The real value of the mentorship program lies in its inherent ability to fuse the new teacher into a symbiotic relationship with the school, faculty and children. In my particular case, I have been reintroduced to my future class in a way that accommodates the smoothest transition possible for the children. This transition would not be possible if it were not for the school’s willingness and eagerness to supply me with in-school mentoring. My mentorship was facilitated by two individuals in particular, Sarah Cooper, current eighth grade teacher and Merwin Lewis, pedagogical chairperson. Due to their efforts, support and guidance, along with the training I received at the Steiner Centre, my relationship with the schools as a whole has benefited greatly. I have been privileged to spend a great deal of time with my future class and with the teacher whom I will be replacing. I have been exposed to and involved in the daily rhythm of the class as well as the rhythm of my future schedule. I have been introduced to each class and lesson that I will be taking on as part of my position. I have been able to not only observe the routine but to participate in it as well.
Volunteering to participate in an in-school mentorship was something that I truly felt was an important step in the preparation process. I believe all professions would benefit from an ‘apprenticeship’ period. This did, however, create a financial strain on my home life, as volunteering often does. I can understand why many new graduates are not able to pursue this most beneficial avenue. No one becomes a Waldorf Teacher for the money, which is clear. We are here for the children immediately and humanity eventually. Offering a grant which enables recent graduates to receive in-school mentoring is not only extremely generous but also extremely beneficial to everyone, the teachers, faculty, staff and of course, the children.
Being the recipient of this grant is a true honour. I feel that it demonstrates the Waldorf community’s dedication to ensuring that Waldorf Teachers are supported, appreciated and most of all prepared. This last year has been incredible. From the Rudolf Steiner Centre to the London Waldorf School and all the way to AWSNA, we are one family with a common goal; to spread the holistic and transformative educational system ascribed by Rudolf Steiner to the very best of our ability.
Sincerely and with much thanks,
Philip C. Hartman, Waldorf Teacher
Update on Professional Development
for Waldorf Early Childhood Educators part-time
Program now enrolling for June 2014
We are in the final year of our two-year part-time program and in March during our final session we will graduate nine members of the Class of 2014.
An important part of our program is to deepen our understanding of the cycle of the year and the festival life of the school. This study has a two-fold purpose. Working more consciously with the rhythms of the year in our classrooms helps to support a healthy sense-of-well-being for the children but it also strengthens the teacher’s spiritual understanding out of which they work.
In our last session we focused on Advent and the importance of finding and cultivating an inner quietness. This is the period of time that is referred to as a thin place. “Thin place” is a Celtic term that refers to a time or location where the veil between this world and the “other world” is thin. These can refer to historical sites such as Stonehenge or places in nature that we are drawn to in order to feel closer to the spiritual world. The Twelve Holy nights is a time when the veil between these two worlds is lifted. For an early childhood teacher this can be a time of inner reflection and also a renewal of their own life forces.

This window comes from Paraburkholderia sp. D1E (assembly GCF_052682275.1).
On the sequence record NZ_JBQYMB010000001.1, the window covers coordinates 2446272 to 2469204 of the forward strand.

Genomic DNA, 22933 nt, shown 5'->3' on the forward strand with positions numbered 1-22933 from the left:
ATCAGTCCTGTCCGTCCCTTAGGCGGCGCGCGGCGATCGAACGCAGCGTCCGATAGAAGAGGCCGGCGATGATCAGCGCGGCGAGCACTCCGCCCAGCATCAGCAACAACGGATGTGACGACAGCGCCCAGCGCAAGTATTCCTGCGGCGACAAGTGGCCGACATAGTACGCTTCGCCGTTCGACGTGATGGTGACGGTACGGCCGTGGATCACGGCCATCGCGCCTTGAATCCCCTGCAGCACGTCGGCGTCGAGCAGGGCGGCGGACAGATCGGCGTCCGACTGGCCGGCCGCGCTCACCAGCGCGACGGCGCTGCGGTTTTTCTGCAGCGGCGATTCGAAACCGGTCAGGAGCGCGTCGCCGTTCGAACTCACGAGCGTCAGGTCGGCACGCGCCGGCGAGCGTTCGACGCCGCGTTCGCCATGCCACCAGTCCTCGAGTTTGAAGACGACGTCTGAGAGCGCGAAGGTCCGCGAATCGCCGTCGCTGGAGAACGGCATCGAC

As well as deepening our understanding of this festival we also spent time with Annette Wintjes doing crafts. This gave the students a chance to breath out while making beautiful things to use in their classrooms. The little star child marionette was one of their favourite crafts and enhanced their understanding of this beloved Advent story.
It is the aim of this program to work with the ideals of Rudolf Steiner’s indications as well as find ways to make this work visible to the children. Jan Pringle from the London Waldorf School expressed it so beautifully in her reflections on creating her classroom Advent table:
“One of my weaknesses as a teacher has been feeling confident or proud about my Nature Table, but as a result of taking the course and seeing examples of your beautiful tables, I was able to complete something I loved. I had many compliments and one teacher is going to duplicate the handing out of articles for the Advent Table as the gifts when she teaches Grade One next. Again, thank you.”
Director Waldorf Early Childhood
For the first time in the program's history, groups of participants successfully completed Foundation Studies in Anthroposophy at three separate venues in the 2012-13 school year — the Rudolf Steiner Centre in Thornhill, Waldorf Academy in downtown Toronto, and Halton Waldorf School in Burlington. Graduates are now furthering their studies in Waldorf teacher education, in art therapy training, in deepening their work as teachers and parents in Waldorf schools, and in biodynamic gardening.
Last September the Toronto Waldorf School asked if we could start a Foundation Studies program primarily for parents. Subsequently, a group of twelve participants has now been meeting on Wednesday mornings in the TWS community room, where we are engaging with Rudolf Steiner’s basic concepts and practices. This course is planned to run until December 2014.
Meanwhile members of the Saturday group at the Rudolf Steiner Centre are currently working with Dorothy LeBaron to explore the spiritual influences in their own biographies.
It is wonderful to experience the enthusiasm and mutual support in both these groups.
The core faculty would also like to serve communities within driving distance of Toronto that have a need for Foundation Studies, and we are looking at possible models that might meet this need. Although a full school day once a week during the school year works best, we are currently exploring an invitation to offer a cluster model (eight or nine weekends a year over two years) in Ottawa next fall.